Of course, the development of feminist activism is greatly influenced by the general political atmosphere Russian – for example, legislation. Moreover, according to my observations, this isn’t about new laws, but about whether real investigations are conducted under these new criminal statutes.
In 2018, Russia’s Investigative Committee opened an extremism case against Omsk feminist activist Lyubov Kalugina for her posts and messages on social networks. (The case was dropped for lack of evidence that a crime had been committed). In 2019, the authorities began to investigate Anna Dvornichenko from Rostov-on-Don, who ran a gender studies club at the Southern Federal University and organised a LGBT meeting there. Anna was threatened by local Cossack communities and the counter-extremism police, and as a result had to leave Russia. Finally, we have the fresh case of Yulia Tsvetkova from Komsomolsk-on-Amur, who is accused of both gay propaganda and pornography. The last two cases are directly related to the fact that feminism is close to LGBT activism. I see that these investigations have influenced the tactics of feminist activists. In some cities, they begin to avoid the topic of LGBT rights and ask their supporters, for example, not to bring posters on LGBT themes to feminist rallies, so as not to put participants and organisers in a difficult position.
Of course, amid the pandemic, many activists had to curtail almost all of their offline work. But not all projects were closed – and even new ones appeared, for example, the Fortress crisis centre in Moscow. It was set up by libertarian feminists from the feminist fraction of Mikhail Svetov’s civil society project. The work of the centre has provoked a lot of discussions among people who are involved in helping victims of domestic violence (including because of the connection with Svetov), but its very appearance, it seems to me, is important.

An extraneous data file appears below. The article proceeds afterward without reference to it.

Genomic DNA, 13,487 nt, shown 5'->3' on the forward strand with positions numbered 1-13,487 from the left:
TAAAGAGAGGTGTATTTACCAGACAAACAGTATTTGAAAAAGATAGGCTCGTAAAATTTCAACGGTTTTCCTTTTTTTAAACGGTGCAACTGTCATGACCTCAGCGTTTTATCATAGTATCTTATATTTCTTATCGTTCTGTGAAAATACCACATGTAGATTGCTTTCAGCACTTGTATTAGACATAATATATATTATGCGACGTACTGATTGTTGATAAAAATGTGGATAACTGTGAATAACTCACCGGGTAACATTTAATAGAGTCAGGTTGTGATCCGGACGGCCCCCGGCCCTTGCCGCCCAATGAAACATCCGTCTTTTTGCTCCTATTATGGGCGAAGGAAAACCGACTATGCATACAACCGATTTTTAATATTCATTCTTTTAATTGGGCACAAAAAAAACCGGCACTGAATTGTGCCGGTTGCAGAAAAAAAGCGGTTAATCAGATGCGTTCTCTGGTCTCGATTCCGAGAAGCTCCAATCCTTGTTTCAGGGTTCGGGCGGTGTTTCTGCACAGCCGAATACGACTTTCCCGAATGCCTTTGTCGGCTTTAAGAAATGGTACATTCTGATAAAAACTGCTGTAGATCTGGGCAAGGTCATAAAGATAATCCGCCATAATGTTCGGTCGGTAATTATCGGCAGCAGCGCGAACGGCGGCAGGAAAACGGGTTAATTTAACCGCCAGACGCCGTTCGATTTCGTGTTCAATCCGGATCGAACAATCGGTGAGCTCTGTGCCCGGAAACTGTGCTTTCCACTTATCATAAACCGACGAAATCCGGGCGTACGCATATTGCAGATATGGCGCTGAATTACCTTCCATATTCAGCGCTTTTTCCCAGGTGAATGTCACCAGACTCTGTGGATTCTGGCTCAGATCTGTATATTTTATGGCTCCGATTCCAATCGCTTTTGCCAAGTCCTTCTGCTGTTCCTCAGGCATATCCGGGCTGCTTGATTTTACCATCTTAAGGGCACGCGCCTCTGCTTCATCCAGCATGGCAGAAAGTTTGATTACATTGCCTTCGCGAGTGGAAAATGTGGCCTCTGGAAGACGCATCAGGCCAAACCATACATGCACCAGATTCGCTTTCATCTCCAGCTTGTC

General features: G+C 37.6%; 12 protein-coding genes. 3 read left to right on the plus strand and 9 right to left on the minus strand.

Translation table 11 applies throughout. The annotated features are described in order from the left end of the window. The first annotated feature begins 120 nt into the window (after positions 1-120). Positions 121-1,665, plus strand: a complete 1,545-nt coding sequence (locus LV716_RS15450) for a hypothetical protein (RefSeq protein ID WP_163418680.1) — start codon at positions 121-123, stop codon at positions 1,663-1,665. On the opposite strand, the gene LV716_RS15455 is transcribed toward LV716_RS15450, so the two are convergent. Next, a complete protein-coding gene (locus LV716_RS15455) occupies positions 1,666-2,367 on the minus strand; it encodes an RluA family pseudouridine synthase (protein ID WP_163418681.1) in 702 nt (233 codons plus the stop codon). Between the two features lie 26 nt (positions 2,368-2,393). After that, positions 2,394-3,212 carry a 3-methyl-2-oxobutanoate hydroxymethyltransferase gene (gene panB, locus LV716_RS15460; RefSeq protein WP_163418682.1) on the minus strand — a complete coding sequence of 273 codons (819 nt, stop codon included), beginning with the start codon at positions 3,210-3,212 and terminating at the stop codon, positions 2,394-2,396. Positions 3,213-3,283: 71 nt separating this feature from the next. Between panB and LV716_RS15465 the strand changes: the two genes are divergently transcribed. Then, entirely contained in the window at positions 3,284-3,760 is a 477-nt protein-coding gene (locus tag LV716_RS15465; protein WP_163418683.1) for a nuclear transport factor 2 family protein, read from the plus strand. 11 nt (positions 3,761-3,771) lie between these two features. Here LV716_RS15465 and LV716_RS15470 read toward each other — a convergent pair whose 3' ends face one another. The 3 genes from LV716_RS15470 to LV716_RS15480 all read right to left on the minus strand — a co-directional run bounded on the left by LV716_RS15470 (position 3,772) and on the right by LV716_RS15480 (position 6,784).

Many feminist initiatives have moved online during the pandemic. For example, the Perm festival We-fest, which has been held for several years, took place online this year (in November). New forms of online activism and activist (self) education have also appeared, various online reading groups, platforms for gender research, mutual support groups. In general, the movement lives and develops, and I think that in the coming years it will only grow – as well as interest in the gender agenda in general.
For all these reasons, feminism in Russia remains rather volatile and situational. Comparing my feminist digests of 2019 and 2020, the map of Russian feminism has changed a lot. New groups have sprung up, previous ones have become less active, their blogs have ceased to show signs of life. Feminists in Russia are in no hurry to register their organisations, because it can only bring them problems. Informal alliances break up due to burnout or internal conflicts (of which there are a lot in this nervous environment). The movement is not developing evenly, and there is no reason to think that it will stabilise in the near future.